It was always a trap

Unless you've been living under a rock for the past 24 hours—and if you're reading this essay, chances are you haven't been—President Obama—and, more importantly, the American people—were handed a huge victory yesterday when the Supreme Court upheld the Affordable Care Act in its entirety. Deaniac will have an analysis of the decision in depth. I want to address the political impact of the decision going into November.

In my previous essay, I delved into my fascination with Roman history to draw a parallel with what I see as part of Obama's strategy. The way that the ACA case has played out confirms what I see as his strategy.

If you remember, Republicans were braying that the President was going to run a "billion dollar campaign" for re-election that would destroy democracy in the US forever. As usual, the Right was projecting its own sins onto its opponents. The fact is that the Obama campaign was never going to get near $1 billion in funding. Democrats, were aghast at the Citizens United ruling, and major donors like Warren Buffet will not donate to Democratic Super PACs as a matter of principle. We can argue the merits of such positions—I think as long as Citizens United is the law of the land it's more than short-sighted to unilaterally hamstring ourselves—but the fact remains that with that decision the floodgates opened for GOP donors. Those who donate to the GOP Super PACs see themselves as the most harmed by Democratic policies, and giving a small percentage of their wealth to defeat the socialist interloper in the White House and his compatriots all across the country is seen as a small but wise investment. The Republican campaign was always going to have more money than the Democrats once finance laws were struck down. Darkly warning that the Democrats were going to have hundreds of millions of dollars to impose their will upon an unwilling populace was the usual Republican strategy of deflecting their own intentions onto their enemies.

Pres. Obama knew he was going to face opponents who were better funded than he would be; for the first time in modern US history, the incumbent would be at a financial disadvantage in an election.

But Obama has been here before. Hilary Clinton was the presumptive nominee in 2008—before he beat her by amassing an intricate knowledge of the delegate selection rules which allowed him to amass delegates while the Clinton campaign focused on winning big states. He was supposed to lose to war hero John McCain; America wasn't ready for a black President. But then McCain chose Sarah Palin as his vice president, and Obama kept campaigning, drumming up enthusiasm, instilling in people the hope that things could change if the son of an African father and a white Kansas mother could be elected in a country with a dark racial history.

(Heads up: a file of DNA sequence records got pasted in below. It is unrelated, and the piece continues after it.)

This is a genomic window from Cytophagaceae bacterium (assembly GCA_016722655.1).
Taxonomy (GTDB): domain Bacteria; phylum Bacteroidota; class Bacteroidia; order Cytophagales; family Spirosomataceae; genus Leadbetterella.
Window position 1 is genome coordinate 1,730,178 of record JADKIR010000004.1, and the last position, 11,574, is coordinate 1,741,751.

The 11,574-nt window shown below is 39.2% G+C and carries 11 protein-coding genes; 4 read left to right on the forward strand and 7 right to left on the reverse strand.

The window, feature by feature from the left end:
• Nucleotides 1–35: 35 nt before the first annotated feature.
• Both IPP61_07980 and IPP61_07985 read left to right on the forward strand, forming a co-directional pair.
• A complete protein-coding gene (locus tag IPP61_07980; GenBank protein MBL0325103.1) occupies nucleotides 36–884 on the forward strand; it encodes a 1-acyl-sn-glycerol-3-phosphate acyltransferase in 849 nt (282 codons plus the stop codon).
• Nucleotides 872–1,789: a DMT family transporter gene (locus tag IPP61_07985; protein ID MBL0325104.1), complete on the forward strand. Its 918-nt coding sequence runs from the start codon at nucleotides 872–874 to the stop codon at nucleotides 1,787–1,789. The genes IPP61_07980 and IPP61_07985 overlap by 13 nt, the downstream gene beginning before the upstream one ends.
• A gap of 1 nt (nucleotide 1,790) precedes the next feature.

Just like Hannibal facing a larger Roman army, Obama has faced opponents with more resources, and beaten them by a combination of keen strategy and deft tactics. His opponents always expect his attacks to come from the normal direction, the way it has always been done, and he upends them by attacking out of left field. As an aikido master, he allows his opponents' own momentum to throw them, so that he can conserve his own precious resources.

However, being at a disadvantage means you have to take risks. And that's what he did with bringing ACA before the Supreme Court this year.

He could have waited until after the election. There was no legal reason to bypass lower court action and send the case directly to SCOTUS. But, the health care law was the President's greatest domestic achievement. He was always planning to run on it, despite what the Right was saying. But it would be more difficult to run on it when the law's status was still unsettled. It needed to be decided, one way or the other. And the best way to run on it was to bringing it before the Court, have it upheld, and then tout its provisions for the entire campaign. Upholding it would also fire up his supporters. Victory breeds victory, but victory only comes to the bold. It was a bold tactic to push forward the ruling on the law—a decision that many on the Left condemned after the "disastrous" oral arguments.